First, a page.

2004 – The Boston Red Sox win the World Series

for the first time in 86 years.

Friday, 28 1919 – The U.S. Congress

passes the Volstead Act over President Woodrow

Wilson’s veto, paving the way for Prohibition to begin the following

January.1929 – Black Monday, a day in the Wall Street

Crash of 1929, which also saw major stock market

upheaval.2009 – NASA successfully

launches the Ares I-X mission, the only rocket

launch for its later-cancelled Constellation

program.

Circle the remaining letters!

www.indianastatesman.com Monday, October 24, 2011 • Page 11

Austin ArceoISU Communications and Marketing

Indiana State hosted the 2011 Univer-sity Aviation Association national confer-ence at the Hyatt Regency hotel in down-town Indianapolis. About 300 members of the aviation group, along with vendors and members of companies working in the airline industry attended the three-day conference. The gathering included exhi-bitions, industry tours and presentations on topics ranging from the use of social media among collegiate aviation faculty members to unmanned aerial systems.

“For us to be able to host was really an incredible event,” Harry Minniear, chair of the aviation technology department in ISU’s College of Technology, said. “This is something that gives the university and our aviation program national recognition and visibility.”

Aviation technology students and facul-ty members from ISU volunteered to work the event, and some students also attended the panel discussions and presentations. During one of the discussions, Norton, an aviation management major from Mar-shall, Ill., gave her suggestion in response to a group that was placing responsibility of learning on the students.

Richard Baker, assistant professor in the aviation technology department, repre-sented ISU on a three-member panel dis-cussion about unmanned aerial systems. Baker, along with John B. Bridewell of the University of North Dakota and Kyle Sny-der of Middle Tennessee State University, discussed their institutions’ approach to developing their programs.

Only five universities in the country have established unmanned aerial systems programs, Baker said who was pleased with the more than 30 people who at-tended the presentation. Some people wanted more information about the topic,

Indiana State hosts national aviation conference in Indianapolis

he added.“It was well received,” Baker said of

the presentation. “We had a lot of people come up after the presentation was over and had individual questions, and we re-ceived some feedback about the fact that they would like to see a workshop next year on this topic.”

Aviation major Christian Reid was among those who learned more about un-manned systems. Reid also volunteered to work the conference. While there, he learned more about some of the jobs in the aviation industry, which he first learned more about in his studies at Indiana State.

“I hope to be a professional pilot all my life,” Reid said. “But, at the same time, when you get into an airline or a corpo-rate company, your degree in management would allow you to have other jobs in the field.”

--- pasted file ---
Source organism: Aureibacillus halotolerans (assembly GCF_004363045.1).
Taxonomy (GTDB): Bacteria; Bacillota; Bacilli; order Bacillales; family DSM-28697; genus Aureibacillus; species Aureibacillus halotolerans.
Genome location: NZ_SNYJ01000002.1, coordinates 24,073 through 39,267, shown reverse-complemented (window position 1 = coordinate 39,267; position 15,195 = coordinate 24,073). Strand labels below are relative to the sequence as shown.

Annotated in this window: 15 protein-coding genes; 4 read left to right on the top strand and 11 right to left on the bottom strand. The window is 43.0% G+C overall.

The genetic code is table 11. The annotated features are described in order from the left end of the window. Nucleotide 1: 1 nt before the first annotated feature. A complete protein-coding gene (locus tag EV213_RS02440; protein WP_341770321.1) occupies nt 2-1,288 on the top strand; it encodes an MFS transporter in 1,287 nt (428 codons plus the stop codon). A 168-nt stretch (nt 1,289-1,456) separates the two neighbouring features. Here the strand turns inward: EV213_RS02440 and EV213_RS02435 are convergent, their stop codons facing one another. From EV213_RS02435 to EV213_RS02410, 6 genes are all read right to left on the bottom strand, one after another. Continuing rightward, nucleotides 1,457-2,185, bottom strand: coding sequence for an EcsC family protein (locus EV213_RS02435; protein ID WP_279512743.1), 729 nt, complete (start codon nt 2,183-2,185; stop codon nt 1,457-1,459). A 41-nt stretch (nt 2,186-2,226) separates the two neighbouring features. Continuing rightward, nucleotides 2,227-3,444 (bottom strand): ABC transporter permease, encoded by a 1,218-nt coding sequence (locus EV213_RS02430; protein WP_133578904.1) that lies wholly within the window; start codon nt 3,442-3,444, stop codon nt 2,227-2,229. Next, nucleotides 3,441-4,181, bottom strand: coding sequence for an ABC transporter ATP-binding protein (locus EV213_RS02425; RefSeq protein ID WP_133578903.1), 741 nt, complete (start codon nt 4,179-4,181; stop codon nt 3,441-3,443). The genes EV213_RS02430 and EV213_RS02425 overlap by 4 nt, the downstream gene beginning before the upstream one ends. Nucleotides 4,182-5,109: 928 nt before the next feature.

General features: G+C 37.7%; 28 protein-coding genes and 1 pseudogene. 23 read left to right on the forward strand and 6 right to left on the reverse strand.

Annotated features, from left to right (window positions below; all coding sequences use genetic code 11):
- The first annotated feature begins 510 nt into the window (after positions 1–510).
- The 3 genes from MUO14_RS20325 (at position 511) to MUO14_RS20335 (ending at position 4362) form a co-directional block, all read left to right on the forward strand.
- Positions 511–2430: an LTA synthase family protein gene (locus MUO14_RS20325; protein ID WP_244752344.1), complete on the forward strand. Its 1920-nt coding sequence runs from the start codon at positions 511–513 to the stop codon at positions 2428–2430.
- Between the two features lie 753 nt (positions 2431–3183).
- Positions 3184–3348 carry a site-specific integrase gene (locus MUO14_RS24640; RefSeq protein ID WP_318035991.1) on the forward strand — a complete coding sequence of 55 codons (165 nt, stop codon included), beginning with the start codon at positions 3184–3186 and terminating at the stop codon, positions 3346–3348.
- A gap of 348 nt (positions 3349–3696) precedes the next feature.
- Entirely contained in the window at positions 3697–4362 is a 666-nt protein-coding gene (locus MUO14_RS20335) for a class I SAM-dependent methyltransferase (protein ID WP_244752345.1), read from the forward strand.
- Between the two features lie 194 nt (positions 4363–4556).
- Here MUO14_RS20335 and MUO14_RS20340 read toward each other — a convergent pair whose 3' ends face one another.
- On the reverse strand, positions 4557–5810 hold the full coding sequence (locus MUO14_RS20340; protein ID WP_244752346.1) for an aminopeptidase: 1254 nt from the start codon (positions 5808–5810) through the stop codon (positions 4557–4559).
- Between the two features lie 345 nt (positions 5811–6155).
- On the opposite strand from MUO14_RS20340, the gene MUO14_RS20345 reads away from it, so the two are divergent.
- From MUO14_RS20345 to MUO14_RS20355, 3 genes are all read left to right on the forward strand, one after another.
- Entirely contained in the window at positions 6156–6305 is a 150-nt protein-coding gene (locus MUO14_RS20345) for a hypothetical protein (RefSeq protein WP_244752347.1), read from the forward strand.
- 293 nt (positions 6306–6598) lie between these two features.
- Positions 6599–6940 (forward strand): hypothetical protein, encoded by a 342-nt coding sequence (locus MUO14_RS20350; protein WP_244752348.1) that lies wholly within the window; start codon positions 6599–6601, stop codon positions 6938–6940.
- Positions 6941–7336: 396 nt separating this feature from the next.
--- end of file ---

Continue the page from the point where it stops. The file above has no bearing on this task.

Indiana State garnered the right to host the conference through a competitive se-lection process. ISU submitted a proposal

and learned two years ago that the univer-sity would host the conference.

“As it goes, we’re not one of the larger aviation programs out there,” Minniear said. “We’re considered to be fairly small, and for us to go head-to-head with a lot of the big universities and be awarded this conference was something very special for us.”

The conference also included an awards banquet, where Troy Allen, associate pro-fessor of aviation technology and assistant dean in the College of Graduate and Pro-fessional Studies at ISU, received the Frank E. Sorenson Award from the UAA. The So-renson Award recognizes a UAA member who has made significant contributions to research and scholarship in aviation, the organization’s website states.

“I was very happy to bring recognition to the university that I care deeply about, and I am honored to receive the award,” Allen said, who added that UAA President Kurt Barnhart nominated him.

Page 12: Indiana Statesman

Upcoming Events

Women’s VolleyballFridayat ISU Arena 7 p.m. vs. Creighton University

Saturdayat ISU Arena 7 p.m. vs. Drake University

Cross CountrySundayMissouri Valley Conference Championships at LaVern Gibson Cross Country Course, Terre Haute Ind. 10:30 a.m.

Page 12 •Monday, October 24, 2011 www.indianastatesman.com

ErnEst rollinsSports editor

The Indiana State University women’s soccer fell 0-1 to the Creighton University Bluejays in the final game of the 2011 regular season. The Sycamores now wait on other conference teams to finish regular season play to know if the team will be competing in the 2011 Missouri Valley Conference Tournament.

The loss dropped the Sycamores overall record for the season to 4-13-0, 1-5-0 in the Missouri Valley Conference (MVC). The Bluejays improved their record to 9-5-2 overall, 4-0-1 in the MVC.

The Sycamores now wait to confirm whether they will be eligible to play in the upcoming MVC tournament. Indiana State women’s soccer is currently sitting sixth and is the final seed for the upcoming State Farm Missouri Valley Conference Tournament. The team is tied with the Drake University Bulldogs (1-3) and ahead the University of Evansville Purple Aces (0-4). Depending on the results of the match the Sycamores will be in their fourth consecutive